Moody and disheartening, Ben's Admonition was a counterpoint to the lyrical composition, Kiss, recently performed Hubbard Street Dance Theatre. There too, a rope was used to choreograph an aerial pas de deux. Remarkably, in Ben's Admonition, the inherently graceful curves and arcs of rope-swinging performers were transliterated into a metaphor for the momentum of gathering power for greater aggression.
Walklyndon
Choreography: Robby Barnett, Lee Harris, Moses Pendleton, and Jonathan Wolken.
Performers: Jeffrey Huang, Jun Kuribayashi, Jenny Mendez, Manelich Minnifee, and Edwin Olvera.
Costumes: Kitty Daly
Lighting: Neil Peter Jampolis

Cartoonishly dressed in chrome yellow unitards and blue satin boxer shorts, some with yellow circles and smiles on the backsides, Pilobolus lightened up after Ben's Admonition. Teasing choreography constantly tossed off the creative partnering, precision balance, and reciprocity for which Pilobolus is renowned. Plenty of movements with scrabbling, leap frogging, and vocalization punctuated the demanding physical combinations and made them seem like play.

Day Two
Director: Moses Pendleton
Choreography: Daniel Ezralow, Robert Faust, Jamey Hampton, Carol Parker, Moses Pendleton, Peter Pucci, Cynthia Quinn, and Michael Tracy.
Performers: Josie Coyoc, Andrew Herro, Jeffrey Huang, Jenny Mendez, Manelich Minniefee, and Edwin Olvera.
Music: Brian Eno, David Byrne, Talking Heads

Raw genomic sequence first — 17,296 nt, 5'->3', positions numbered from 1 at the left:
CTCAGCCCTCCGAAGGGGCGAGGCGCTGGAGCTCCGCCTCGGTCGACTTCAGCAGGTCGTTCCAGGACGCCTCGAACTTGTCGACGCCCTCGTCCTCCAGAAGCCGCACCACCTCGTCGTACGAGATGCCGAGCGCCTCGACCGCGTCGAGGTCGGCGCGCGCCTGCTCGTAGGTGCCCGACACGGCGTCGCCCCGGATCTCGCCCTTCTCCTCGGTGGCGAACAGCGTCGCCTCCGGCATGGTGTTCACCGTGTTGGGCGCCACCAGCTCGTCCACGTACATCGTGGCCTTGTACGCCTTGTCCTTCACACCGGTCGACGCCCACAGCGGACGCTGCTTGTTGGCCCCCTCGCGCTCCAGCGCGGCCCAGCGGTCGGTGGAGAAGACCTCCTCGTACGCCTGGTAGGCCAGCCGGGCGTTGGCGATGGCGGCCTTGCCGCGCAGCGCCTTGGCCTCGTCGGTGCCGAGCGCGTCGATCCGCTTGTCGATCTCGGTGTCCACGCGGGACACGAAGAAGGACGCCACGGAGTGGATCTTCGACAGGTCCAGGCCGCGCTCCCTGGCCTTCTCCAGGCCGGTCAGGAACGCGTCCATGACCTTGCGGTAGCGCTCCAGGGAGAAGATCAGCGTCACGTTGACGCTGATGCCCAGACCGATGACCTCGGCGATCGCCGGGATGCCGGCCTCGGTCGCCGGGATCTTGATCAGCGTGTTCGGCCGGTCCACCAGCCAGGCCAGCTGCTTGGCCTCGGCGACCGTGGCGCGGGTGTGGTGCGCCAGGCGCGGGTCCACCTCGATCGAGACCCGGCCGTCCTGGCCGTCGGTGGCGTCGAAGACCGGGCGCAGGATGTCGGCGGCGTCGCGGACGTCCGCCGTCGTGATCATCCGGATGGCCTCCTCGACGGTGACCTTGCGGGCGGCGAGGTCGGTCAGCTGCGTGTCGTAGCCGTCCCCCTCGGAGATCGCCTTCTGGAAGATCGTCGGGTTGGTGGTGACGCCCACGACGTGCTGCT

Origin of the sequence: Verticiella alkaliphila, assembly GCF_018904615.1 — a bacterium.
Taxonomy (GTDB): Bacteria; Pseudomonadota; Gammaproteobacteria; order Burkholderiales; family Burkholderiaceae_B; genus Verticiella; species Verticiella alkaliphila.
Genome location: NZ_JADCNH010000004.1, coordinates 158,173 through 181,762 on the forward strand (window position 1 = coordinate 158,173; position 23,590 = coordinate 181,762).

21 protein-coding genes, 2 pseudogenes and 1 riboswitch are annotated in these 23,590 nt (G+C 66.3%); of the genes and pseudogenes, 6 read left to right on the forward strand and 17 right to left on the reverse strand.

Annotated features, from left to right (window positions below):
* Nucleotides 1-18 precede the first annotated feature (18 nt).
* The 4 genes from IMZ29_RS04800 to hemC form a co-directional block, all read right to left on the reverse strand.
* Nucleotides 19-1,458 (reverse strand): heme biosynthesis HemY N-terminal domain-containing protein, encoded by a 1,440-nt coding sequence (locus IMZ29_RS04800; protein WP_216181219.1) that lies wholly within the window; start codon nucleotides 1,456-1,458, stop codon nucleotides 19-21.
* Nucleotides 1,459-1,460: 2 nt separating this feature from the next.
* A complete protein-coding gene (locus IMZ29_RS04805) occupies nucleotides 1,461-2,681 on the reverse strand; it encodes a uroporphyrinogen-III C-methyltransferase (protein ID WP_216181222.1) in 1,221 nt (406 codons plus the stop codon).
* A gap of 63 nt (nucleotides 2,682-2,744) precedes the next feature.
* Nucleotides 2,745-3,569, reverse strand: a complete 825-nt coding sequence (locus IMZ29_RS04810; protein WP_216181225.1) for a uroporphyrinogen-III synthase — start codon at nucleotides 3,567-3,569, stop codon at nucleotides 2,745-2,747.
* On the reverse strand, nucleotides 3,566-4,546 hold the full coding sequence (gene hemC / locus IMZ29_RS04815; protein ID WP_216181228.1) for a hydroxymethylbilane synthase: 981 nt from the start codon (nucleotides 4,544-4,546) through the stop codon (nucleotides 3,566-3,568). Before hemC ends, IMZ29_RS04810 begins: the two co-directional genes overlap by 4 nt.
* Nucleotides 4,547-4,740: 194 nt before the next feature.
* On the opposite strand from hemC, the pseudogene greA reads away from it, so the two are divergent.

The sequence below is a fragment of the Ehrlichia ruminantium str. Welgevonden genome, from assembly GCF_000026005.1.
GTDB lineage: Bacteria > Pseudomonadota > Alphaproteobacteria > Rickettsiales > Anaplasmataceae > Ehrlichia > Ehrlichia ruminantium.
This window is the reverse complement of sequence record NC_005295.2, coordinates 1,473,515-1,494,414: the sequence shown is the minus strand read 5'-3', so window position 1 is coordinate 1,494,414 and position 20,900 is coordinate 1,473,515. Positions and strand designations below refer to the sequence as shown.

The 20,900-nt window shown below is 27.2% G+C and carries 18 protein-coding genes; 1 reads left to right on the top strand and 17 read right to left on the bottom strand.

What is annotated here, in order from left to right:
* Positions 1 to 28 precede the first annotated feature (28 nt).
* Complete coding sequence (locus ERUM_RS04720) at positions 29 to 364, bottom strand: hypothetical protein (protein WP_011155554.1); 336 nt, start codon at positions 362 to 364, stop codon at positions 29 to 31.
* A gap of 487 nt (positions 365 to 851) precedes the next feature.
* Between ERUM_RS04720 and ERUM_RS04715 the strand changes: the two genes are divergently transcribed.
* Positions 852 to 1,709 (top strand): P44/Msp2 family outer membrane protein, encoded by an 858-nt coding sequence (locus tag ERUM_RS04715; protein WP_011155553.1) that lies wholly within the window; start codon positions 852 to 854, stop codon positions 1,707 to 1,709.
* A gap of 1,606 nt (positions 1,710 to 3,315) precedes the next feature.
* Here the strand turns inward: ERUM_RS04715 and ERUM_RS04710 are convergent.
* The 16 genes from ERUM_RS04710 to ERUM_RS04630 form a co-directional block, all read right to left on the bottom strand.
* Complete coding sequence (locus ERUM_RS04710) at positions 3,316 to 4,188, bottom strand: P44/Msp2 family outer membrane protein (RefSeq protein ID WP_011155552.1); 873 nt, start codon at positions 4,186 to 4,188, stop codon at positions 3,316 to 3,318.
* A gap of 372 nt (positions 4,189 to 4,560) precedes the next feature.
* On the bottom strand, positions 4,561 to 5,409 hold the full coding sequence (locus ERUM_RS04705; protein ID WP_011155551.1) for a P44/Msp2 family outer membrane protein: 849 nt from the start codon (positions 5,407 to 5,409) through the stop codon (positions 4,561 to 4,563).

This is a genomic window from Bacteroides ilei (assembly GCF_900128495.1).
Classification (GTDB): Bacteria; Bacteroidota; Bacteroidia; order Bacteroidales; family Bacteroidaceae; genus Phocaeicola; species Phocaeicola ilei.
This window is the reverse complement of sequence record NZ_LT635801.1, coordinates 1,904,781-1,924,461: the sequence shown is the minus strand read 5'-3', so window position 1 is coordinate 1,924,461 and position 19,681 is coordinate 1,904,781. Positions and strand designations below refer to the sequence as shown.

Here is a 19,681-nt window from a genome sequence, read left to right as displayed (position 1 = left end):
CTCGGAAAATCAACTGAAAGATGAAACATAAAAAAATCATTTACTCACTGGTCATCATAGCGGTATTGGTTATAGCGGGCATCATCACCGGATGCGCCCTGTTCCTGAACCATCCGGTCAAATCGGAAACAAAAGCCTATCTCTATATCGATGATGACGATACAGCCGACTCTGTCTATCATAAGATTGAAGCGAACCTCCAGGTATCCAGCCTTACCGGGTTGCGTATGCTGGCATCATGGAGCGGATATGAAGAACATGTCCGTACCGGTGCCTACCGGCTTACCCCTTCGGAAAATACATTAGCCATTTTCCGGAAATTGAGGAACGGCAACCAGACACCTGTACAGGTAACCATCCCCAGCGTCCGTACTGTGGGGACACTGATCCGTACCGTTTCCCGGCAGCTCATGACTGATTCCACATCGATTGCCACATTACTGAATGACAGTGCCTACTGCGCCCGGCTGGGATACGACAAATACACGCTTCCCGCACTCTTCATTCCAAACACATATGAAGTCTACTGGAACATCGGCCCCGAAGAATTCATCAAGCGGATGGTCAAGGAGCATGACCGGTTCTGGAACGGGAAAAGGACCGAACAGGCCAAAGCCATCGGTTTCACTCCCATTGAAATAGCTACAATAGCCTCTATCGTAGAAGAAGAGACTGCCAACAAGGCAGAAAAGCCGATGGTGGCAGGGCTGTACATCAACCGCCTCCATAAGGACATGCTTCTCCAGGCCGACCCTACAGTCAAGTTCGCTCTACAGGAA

Lighting: Neil Peter Jampolis based on a concept by David M. Chapman
Commissioned By: Peter, Ginevra, and Helen

Following a longish intermission during which people took the opportunity to marvel at the decorative elements of the pleasure domed entertainment palace that is The Chicago Theatre, Day Two was a second act worth the wait.

Before the curtain rose, torrential rain sound effects reverberated through the theater. Then, as though born in the soupy waters of life, Pilobolus appeared in flesh-colored body suits and thongs, like beings newly come into the world.

Day Two, of course refers to Genesis and the second day of creation when the waters were parted and sky and land came to be. Two poles were integrated into group formations, and, on these, the female dancers balanced in various complex ways as they were carried about the stage. As much as the bunching, balancing, and carrying proclivities of the group had been signature in the previous pieces, even more of that "see-what-I-can-do-and-you-figure-it-out" emerged in this final number.

The dancers burrowed beneath a cloth that had been laid on the stage, creating waves of motion until they burst forth, just as though the waters had been split dividing heaven and the earth.

Giant water slide that it was, Pilobolus made the most of the stage-sized opportunity to glide, spout, and cavort from wing to wing during the many curtain calls. It was as though freed from the constraints of the disciplined control needed to construct human puzzles made of body parts, they were letting it rip.

Pilobolus fills the stage with the intricacies of its choreography and demonstrates to the audience that there needn't be a box around our whole brain creating or viewing dance.


Pilobolus Dance Theatre
Photo courtesy of John Kane



Pilobolus Dance Theatre
Photo courtesy of John Kane



Pilobolus Dance Theatre
Photo courtesy of Howard Schatz